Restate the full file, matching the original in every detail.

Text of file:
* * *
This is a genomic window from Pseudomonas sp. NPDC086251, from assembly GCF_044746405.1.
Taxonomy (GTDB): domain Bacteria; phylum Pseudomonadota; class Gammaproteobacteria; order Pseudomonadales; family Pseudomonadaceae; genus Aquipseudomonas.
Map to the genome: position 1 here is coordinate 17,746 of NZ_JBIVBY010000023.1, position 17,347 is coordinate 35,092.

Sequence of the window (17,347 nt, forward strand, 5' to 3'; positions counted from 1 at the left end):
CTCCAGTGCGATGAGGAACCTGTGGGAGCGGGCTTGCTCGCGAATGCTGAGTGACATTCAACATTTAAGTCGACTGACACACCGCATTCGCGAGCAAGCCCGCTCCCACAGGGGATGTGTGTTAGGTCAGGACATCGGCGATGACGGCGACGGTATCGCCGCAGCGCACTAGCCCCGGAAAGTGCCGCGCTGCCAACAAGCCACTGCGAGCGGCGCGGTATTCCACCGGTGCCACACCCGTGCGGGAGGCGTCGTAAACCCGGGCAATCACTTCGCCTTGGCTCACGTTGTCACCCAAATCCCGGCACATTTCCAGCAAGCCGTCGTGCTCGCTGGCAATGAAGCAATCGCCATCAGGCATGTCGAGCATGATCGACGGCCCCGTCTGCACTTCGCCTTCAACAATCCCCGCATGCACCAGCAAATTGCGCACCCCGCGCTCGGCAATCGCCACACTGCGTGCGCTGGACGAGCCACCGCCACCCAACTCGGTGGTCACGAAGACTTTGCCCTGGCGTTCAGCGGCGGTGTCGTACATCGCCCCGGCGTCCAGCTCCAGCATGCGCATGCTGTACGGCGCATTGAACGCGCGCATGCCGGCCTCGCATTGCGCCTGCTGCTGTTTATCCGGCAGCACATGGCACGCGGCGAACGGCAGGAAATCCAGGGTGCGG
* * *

This is a genomic window from Pseudomonas sp. NPDC086251, from assembly GCF_044746405.1.
Taxonomy (GTDB): domain Bacteria; phylum Pseudomonadota; class Gammaproteobacteria; order Pseudomonadales; family Pseudomonadaceae; genus Aquipseudomonas.
Map to the genome: position 1 here is coordinate 17,746 of NZ_JBIVBY010000023.1, position 17,347 is coordinate 35,092.

Sequence of the window (17,347 nt, forward strand, 5' to 3'; positions counted from 1 at the left end):
CTCCAGTGCGATGAGGAACCTGTGGGAGCGGGCTTGCTCGCGAATGCTGAGTGACATTCAACATTTAAGTCGACTGACACACCGCATTCGCGAGCAAGCCCGCTCCCACAGGGGATGTGTGTTAGGTCAGGACATCGGCGATGACGGCGACGGTATCGCCGCAGCGCACTAGCCCCGGAAAGTGCCGCGCTGCCAACAAGCCACTGCGAGCGGCGCGGTATTCCACCGGTGCCACACCCGTGCGGGAGGCGTCGTAAACCCGGGCAATCACTTCGCCTTGGCTCACGTTGTCACCCAAATCCCGGCACATTTCCAGCAAGCCGTCGTGCTCGCTGGCAATGAAGCAATCGCCATCAGGCATGTCGAGCATGATCGACGGCCCCGTCTGCACTTCGCCTTCAACAATCCCCGCATGCACCAGCAAATTGCGCACCCCGCGCTCGGCAATCGCCACACTGCGTGCGCTGGACGAGCCACCGCCACCCAACTCGGTGGTCACGAAGACTTTGCCCTGGCGTTCAGCGGCGGTGTCGTACATCGCCCCGGCGTCCAGCTCCAGCATGCGCATGCTGTACGGCGCATTGAACGCGCGCATGCCGGCCTCGCATTGCGCCTGCTGCTGTTTATCCGGCAGCACATGGCACGCGGCGAACGGCAGGAAATCCAGGGTGCGG